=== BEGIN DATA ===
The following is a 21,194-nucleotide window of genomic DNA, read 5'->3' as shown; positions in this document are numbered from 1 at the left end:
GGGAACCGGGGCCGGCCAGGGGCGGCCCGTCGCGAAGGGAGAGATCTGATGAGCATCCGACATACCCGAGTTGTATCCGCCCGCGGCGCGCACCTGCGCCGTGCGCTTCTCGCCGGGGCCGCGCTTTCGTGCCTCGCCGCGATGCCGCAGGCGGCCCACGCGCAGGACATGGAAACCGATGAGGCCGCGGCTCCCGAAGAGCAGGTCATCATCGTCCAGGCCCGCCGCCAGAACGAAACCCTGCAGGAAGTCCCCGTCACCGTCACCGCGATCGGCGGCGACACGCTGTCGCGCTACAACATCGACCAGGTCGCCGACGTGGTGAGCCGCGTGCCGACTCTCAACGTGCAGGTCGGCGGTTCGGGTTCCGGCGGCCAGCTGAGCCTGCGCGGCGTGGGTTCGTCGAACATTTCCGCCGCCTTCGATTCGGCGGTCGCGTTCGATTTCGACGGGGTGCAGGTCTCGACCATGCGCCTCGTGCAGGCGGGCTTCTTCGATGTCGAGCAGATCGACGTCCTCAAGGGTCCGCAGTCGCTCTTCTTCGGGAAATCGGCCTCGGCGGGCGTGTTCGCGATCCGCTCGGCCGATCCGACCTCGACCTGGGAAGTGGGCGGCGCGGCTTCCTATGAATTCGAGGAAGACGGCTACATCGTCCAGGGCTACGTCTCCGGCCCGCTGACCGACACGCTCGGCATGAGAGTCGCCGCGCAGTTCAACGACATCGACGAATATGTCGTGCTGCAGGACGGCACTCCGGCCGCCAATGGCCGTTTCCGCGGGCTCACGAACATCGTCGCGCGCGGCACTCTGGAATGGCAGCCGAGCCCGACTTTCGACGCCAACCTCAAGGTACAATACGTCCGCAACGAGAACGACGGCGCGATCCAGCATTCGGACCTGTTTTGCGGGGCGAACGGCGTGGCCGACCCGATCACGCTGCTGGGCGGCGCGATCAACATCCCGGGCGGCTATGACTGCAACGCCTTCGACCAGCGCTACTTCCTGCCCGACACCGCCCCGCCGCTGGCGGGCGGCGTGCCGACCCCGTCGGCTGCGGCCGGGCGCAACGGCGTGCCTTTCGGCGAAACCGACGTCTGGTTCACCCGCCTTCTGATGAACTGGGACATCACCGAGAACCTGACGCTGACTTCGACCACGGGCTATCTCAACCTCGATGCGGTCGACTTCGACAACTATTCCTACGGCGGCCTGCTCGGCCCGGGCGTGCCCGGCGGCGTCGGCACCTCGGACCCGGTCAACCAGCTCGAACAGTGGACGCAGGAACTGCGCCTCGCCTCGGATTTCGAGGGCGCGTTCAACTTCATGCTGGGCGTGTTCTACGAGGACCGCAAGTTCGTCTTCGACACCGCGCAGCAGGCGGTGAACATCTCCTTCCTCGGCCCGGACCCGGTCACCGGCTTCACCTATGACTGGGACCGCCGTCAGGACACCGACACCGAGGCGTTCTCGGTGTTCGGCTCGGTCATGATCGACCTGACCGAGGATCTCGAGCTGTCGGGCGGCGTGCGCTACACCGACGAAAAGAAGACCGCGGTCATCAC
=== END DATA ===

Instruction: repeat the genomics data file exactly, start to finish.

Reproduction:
The following is a 21,194-nucleotide window of genomic DNA, read 5'->3' as shown; positions in this document are numbered from 1 at the left end:
GGGAACCGGGGCCGGCCAGGGGCGGCCCGTCGCGAAGGGAGAGATCTGATGAGCATCCGACATACCCGAGTTGTATCCGCCCGCGGCGCGCACCTGCGCCGTGCGCTTCTCGCCGGGGCCGCGCTTTCGTGCCTCGCCGCGATGCCGCAGGCGGCCCACGCGCAGGACATGGAAACCGATGAGGCCGCGGCTCCCGAAGAGCAGGTCATCATCGTCCAGGCCCGCCGCCAGAACGAAACCCTGCAGGAAGTCCCCGTCACCGTCACCGCGATCGGCGGCGACACGCTGTCGCGCTACAACATCGACCAGGTCGCCGACGTGGTGAGCCGCGTGCCGACTCTCAACGTGCAGGTCGGCGGTTCGGGTTCCGGCGGCCAGCTGAGCCTGCGCGGCGTGGGTTCGTCGAACATTTCCGCCGCCTTCGATTCGGCGGTCGCGTTCGATTTCGACGGGGTGCAGGTCTCGACCATGCGCCTCGTGCAGGCGGGCTTCTTCGATGTCGAGCAGATCGACGTCCTCAAGGGTCCGCAGTCGCTCTTCTTCGGGAAATCGGCCTCGGCGGGCGTGTTCGCGATCCGCTCGGCCGATCCGACCTCGACCTGGGAAGTGGGCGGCGCGGCTTCCTATGAATTCGAGGAAGACGGCTACATCGTCCAGGGCTACGTCTCCGGCCCGCTGACCGACACGCTCGGCATGAGAGTCGCCGCGCAGTTCAACGACATCGACGAATATGTCGTGCTGCAGGACGGCACTCCGGCCGCCAATGGCCGTTTCCGCGGGCTCACGAACATCGTCGCGCGCGGCACTCTGGAATGGCAGCCGAGCCCGACTTTCGACGCCAACCTCAAGGTACAATACGTCCGCAACGAGAACGACGGCGCGATCCAGCATTCGGACCTGTTTTGCGGGGCGAACGGCGTGGCCGACCCGATCACGCTGCTGGGCGGCGCGATCAACATCCCGGGCGGCTATGACTGCAACGCCTTCGACCAGCGCTACTTCCTGCCCGACACCGCCCCGCCGCTGGCGGGCGGCGTGCCGACCCCGTCGGCTGCGGCCGGGCGCAACGGCGTGCCTTTCGGCGAAACCGACGTCTGGTTCACCCGCCTTCTGATGAACTGGGACATCACCGAGAACCTGACGCTGACTTCGACCACGGGCTATCTCAACCTCGATGCGGTCGACTTCGACAACTATTCCTACGGCGGCCTGCTCGGCCCGGGCGTGCCCGGCGGCGTCGGCACCTCGGACCCGGTCAACCAGCTCGAACAGTGGACGCAGGAACTGCGCCTCGCCTCGGATTTCGAGGGCGCGTTCAACTTCATGCTGGGCGTGTTCTACGAGGACCGCAAGTTCGTCTTCGACACCGCGCAGCAGGCGGTGAACATCTCCTTCCTCGGCCCGGACCCGGTCACCGGCTTCACCTATGACTGGGACCGCCGTCAGGACACCGACACCGAGGCGTTCTCGGTGTTCGGCTCGGTCATGATCGACCTGACCGAGGATCTCGAGCTGTCGGGCGGCGTGCGCTACACCGACGAAAAGAAGACCGCGGTCATCAC